The standard board should be about an inch thick and measure 12”x12”. This used to be the standard size for board breaking. The idea was that if you could cut an inch-thick board, you could just as easily break a human clavicle (which requires about 16 lbs. of pressure to fracture). If you could split two inch-thick boards, you could shatter a human arm or rib. And if you could break three inch-thick boards, you could kill a man in a single blow. At least that’s what the Kyokushin school taught back in the day. Mind you, these boards were placed flat atop each other – spacers were never used and if anyone had attempted to use them I’m sure he would have been laughed out of the building. Spacers allows you to break a single board several times…you see, if one board has the resistance of 1X, then two boards (placed flatly together) are 2X, three boards are 3X and so on. However, if the boards are separated, they all retain their single 1X resistance…so you are breaking a 1X, then another 1X, and another 1X…which is not at all difficult to do. The same is true for any other material (brick or concrete).
Additionally, some people have been known to bake their boards, bricks, or concrete, making them extremely brittle and easy to break. I once saw a so-called “master” drop a couple of boards prior to a demonstration and they shattered!!!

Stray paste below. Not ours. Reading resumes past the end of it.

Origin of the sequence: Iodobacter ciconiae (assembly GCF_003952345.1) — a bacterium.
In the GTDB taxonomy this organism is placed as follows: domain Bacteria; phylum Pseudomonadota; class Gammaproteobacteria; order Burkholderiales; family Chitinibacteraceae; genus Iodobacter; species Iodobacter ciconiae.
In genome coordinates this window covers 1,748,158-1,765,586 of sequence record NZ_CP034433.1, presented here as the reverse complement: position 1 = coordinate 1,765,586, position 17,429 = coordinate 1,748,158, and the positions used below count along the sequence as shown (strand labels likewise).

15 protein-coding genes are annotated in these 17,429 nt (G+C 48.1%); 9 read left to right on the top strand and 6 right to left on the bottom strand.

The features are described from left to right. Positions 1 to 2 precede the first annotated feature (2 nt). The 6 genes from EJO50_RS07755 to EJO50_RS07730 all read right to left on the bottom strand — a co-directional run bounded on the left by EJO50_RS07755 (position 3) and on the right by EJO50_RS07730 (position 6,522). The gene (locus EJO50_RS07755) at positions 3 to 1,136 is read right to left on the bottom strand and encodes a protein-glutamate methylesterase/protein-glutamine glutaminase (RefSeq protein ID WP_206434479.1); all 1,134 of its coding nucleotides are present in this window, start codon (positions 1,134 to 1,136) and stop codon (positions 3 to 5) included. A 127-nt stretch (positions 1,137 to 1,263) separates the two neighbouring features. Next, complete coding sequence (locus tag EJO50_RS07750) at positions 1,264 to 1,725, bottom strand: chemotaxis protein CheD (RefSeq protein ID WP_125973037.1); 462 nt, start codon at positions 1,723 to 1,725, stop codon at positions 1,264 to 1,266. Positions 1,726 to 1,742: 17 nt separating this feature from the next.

In time, I moved to breaking inch-thick bricks and then to full-sized red bricks. I would split them with my knife-hand or with a punch. This is no mean feat and requires a great deal of practice. Eventually, I was able to cut a paver brick (about 1 ½” thick, these are used to pave patios and the like) with my spear-hand. Moving through these stages of breaking boosted my confidence considerably and I began to realize that there was more to me than I had ever considered.

And let me tell you, if you really want to feel like a superhero – take up breaking stones! There’s nothing like it! It’s a super confidence-booster but you absolutely must learn how to do from a qualified instructor. My best break was a large stone that weighed nearly 25 lbs. My right hand shook uncontrollably for three days afterwards…and that worried me (I never tried such a stunt again) but it did wonders for my confidence and spirit.